February 13, 2013
Beis Moshiach in #869, Stories

The Rebbe said: If you would listen to me you should stay here, because over there you will get to know others, but over here you will get to know yourself. * A compilation of Chassidishe stories on the topic of hiskashrus to the Rebbe

By R’ Chaim Ashkenazi a”h


A certain wealthy man once suggested a project to restore the town of Lubavitch. The Rebbe responded: Lubavitch? That’s right here!


The Chassid R’ Peretz Mochkin explained the Chassidic saying: a tzaddik, after his 120 years, goes into Gehinom to take out his mekusharim (those who were bound to him heart and soul). R’ Peretz asked, why doesn’t the tzaddik take out the entire generation? Why does he just save his mekusharim?

The answer is, all those who thought the Rebbe was a human being like everyone else and was just on a somewhat higher level than them, think that he also has some sin. So they see their Rebbe enter Gehinom and they think, he is probably also here to atone for his sin, which is why they don’t go over to him and ask him to take them out.

But those who are truly mekusharim to the Rebbe know that the Rebbe has no connection with sin whatsoever. When he appears in Gehinom they understand that he came down there just in order to save them. So they ask him to take them out and he does so.

(Heard from R’ BM)


When R’ Shneur Zalman Garelik went to the Rebbe for the first time for yechidus, the Rebbe got up for him and told him to sit down. R’ Garelik did not want to sit in the Rebbe’s presence, especially when the Rebbe remained standing.

The Rebbe said that since he [R’ Garelik] was the senior Chabad rabbi, the Rebbe wanted him to sit. R’ Garelik did not agree.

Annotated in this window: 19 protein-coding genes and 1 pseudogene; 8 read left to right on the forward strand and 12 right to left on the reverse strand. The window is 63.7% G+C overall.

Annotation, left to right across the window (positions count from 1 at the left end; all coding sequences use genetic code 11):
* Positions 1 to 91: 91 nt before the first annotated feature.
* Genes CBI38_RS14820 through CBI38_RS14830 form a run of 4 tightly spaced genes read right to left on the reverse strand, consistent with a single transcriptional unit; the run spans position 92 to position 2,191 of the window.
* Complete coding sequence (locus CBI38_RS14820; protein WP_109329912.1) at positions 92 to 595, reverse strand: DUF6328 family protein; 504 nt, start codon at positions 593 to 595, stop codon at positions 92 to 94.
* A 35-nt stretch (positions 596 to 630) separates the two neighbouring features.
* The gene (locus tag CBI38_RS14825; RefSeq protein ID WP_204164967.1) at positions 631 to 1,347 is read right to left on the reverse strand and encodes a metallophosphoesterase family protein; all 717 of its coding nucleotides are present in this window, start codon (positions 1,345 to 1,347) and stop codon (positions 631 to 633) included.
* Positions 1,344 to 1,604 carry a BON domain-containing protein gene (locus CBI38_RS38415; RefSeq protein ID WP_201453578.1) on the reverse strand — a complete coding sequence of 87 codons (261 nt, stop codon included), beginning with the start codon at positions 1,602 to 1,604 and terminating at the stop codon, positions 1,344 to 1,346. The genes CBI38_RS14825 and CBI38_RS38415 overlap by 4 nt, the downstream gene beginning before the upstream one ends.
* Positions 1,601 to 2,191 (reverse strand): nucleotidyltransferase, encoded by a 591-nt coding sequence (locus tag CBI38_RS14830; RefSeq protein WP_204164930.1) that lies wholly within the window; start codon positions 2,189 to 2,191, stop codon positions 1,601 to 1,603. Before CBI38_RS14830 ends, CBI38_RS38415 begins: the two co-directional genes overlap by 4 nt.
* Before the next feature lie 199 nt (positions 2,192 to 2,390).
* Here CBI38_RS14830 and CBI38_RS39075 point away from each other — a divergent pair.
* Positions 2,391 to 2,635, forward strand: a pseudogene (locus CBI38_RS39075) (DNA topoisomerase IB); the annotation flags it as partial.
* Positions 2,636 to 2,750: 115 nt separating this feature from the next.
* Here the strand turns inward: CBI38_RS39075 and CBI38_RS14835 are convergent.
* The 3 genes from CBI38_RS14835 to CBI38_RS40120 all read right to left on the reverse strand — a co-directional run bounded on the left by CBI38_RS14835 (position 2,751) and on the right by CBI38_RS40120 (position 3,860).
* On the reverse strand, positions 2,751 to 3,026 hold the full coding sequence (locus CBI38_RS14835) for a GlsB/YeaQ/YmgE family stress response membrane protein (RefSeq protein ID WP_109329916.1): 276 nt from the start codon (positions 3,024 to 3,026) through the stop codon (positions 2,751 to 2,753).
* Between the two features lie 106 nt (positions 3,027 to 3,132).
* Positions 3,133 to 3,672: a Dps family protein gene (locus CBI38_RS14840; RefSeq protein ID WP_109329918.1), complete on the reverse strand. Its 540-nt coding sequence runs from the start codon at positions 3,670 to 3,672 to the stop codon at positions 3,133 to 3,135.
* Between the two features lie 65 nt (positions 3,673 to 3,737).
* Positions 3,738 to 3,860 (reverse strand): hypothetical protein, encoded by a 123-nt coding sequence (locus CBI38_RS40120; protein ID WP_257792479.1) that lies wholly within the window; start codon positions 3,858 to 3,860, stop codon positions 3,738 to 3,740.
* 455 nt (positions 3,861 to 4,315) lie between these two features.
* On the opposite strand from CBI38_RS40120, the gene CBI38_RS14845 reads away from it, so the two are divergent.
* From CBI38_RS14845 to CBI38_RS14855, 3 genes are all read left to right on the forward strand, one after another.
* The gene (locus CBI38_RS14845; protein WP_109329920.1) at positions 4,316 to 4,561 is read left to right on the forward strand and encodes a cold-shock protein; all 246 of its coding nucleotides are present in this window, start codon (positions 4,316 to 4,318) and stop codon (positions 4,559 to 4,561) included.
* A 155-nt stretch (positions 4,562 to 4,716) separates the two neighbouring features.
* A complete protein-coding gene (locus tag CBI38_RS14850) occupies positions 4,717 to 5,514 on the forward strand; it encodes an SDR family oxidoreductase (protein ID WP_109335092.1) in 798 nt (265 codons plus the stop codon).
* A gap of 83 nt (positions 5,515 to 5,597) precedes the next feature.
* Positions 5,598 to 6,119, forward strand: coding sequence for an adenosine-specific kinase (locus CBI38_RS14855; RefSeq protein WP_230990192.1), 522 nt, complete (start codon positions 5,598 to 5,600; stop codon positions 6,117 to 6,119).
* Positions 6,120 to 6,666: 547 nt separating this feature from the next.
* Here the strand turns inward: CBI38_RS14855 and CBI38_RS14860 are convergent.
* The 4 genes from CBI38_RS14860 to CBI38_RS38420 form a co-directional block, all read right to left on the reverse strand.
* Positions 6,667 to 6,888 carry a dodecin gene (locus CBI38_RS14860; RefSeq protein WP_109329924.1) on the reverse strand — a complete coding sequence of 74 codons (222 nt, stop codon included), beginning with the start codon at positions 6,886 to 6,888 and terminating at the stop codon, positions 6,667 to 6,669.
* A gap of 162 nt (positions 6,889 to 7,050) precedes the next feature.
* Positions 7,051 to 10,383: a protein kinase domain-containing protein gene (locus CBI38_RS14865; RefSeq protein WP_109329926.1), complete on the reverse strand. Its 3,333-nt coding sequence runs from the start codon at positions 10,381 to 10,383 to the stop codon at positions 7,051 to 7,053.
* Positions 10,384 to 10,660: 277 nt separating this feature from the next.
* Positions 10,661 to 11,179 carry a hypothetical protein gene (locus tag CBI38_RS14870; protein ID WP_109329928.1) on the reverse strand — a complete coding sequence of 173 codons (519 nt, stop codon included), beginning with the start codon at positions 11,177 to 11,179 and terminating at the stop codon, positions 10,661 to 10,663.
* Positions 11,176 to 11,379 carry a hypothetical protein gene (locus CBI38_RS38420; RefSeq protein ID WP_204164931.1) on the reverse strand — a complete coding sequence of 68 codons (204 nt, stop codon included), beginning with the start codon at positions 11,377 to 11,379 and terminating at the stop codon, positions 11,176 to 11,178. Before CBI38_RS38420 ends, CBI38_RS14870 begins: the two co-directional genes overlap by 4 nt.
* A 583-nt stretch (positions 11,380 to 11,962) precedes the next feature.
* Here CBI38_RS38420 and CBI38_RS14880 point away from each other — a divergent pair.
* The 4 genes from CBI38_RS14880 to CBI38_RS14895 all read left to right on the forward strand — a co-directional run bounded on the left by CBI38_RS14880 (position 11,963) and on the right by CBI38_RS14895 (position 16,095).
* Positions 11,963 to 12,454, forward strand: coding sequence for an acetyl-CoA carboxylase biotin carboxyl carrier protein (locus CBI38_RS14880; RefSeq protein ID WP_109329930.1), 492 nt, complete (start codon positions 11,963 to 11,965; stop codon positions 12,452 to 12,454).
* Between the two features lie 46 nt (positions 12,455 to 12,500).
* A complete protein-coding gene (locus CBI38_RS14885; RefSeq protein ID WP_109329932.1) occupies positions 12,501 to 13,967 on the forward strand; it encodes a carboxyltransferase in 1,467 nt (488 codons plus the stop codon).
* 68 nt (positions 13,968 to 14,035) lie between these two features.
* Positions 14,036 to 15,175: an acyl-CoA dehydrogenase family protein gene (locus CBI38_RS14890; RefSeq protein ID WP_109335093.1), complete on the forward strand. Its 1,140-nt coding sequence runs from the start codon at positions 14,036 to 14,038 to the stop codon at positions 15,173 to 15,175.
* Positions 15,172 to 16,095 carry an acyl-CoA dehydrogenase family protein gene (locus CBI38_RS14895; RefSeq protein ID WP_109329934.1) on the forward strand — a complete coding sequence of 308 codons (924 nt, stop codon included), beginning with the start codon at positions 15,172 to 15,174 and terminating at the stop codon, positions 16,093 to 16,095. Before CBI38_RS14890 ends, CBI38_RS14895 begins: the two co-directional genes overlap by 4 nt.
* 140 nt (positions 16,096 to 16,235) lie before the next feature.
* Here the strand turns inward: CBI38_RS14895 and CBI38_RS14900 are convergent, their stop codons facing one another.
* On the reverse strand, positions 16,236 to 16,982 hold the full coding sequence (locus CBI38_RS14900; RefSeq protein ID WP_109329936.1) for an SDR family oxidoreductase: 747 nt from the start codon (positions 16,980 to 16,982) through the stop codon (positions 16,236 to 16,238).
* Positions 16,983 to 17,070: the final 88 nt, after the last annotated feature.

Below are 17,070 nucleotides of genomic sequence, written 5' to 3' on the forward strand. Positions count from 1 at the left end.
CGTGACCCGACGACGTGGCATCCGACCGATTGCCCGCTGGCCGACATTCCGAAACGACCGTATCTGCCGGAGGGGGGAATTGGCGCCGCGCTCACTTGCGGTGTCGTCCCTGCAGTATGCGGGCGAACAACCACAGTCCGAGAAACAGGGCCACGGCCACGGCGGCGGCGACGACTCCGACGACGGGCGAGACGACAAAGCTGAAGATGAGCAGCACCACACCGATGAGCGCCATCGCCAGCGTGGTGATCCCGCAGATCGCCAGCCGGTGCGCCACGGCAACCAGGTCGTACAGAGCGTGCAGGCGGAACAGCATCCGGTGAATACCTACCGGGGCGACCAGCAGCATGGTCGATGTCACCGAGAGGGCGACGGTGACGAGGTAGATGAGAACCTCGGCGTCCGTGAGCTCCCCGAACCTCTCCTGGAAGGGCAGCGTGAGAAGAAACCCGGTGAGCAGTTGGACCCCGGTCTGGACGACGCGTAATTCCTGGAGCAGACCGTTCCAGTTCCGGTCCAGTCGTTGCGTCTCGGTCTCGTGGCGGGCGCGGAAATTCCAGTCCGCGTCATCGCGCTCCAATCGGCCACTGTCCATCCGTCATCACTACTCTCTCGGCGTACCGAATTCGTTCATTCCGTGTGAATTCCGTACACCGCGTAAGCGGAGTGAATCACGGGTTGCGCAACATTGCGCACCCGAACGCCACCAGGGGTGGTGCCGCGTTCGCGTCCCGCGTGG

The Rebbe said, if so, he would remain standing.

R’ Shneur Zalman said: I would not have come here from overseas for a gaon in Nigleh or a gaon in Chassidus. I came here only in order to meet the Rebbe and you don’t sit by the Rebbe.

Hearing this, the Rebbe sat down and the yechidus began. R’ Garelik remained standing throughout the yechidus which lasted three hours. At the time he was eighty years old.

(Heard from R’ AG)


R’ Dov Yehuda Shochet (the brother-in-law of R’ Chadakov) once spent Shabbos at the Rebbe. When he heard that the Rebbe did not plan on farbrenging, he said to him: Since this is Shabbos Parshas Naso which is the parsha of the n’siim, the Rebbe should farbreng.

The Rebbe accepted this and said that the farbrengen would take place at 1:30.

(Heard from SBB)



R’ Chadakov once met someone and asked him: Did you receive the Rebbe’s answer?

The man said he had received what was called a general-personal letter (since most of the content was sent to numerous people), and it was apparent that he was not pleased to receive such a letter (as opposed to an entirely personal response from the Rebbe).

When R’ Chadakov told the Rebbe about this, the Rebbe said: I thought he wanted a response that derives from what I am immersed in, but apparently he wants it to be from what he is immersed in.


A Belzer Chassid went to the Rebbe in the early years of the nesius and asked for a bracha for his wife who was very sick. The Rebbe said: Since you are a Belzer Chassid, we will do this the Belzer way. Do you care if some gentile woman gets the illness instead of your wife?

The Chassid said he did not care. If so, said the Rebbe, your wife is healthy.

The Chassidim explained, what did the Rebbe mean when he said he would do it the Belzer way? Once, a Chassid went to the “Sar Sholom” of Belz (Rabbi Sholom Rokeach, 1779–1855) and asked for a bracha for a refua shleima.

The Sar Sholom said: I cannot help you.

The Chassid said: Who can help me?

The Sar Sholom mentioned the name of a gentile who lived in a certain city. The Chassid went to that city and asked for that person. They told him that this was the local priest. The Chassid was embarrassed to go to the priest to ask to be healed but he had no choice. He went to the priest’s house where he found out that the priest had died. He went back to the Sar Sholom and said: I did as you told me but the man died.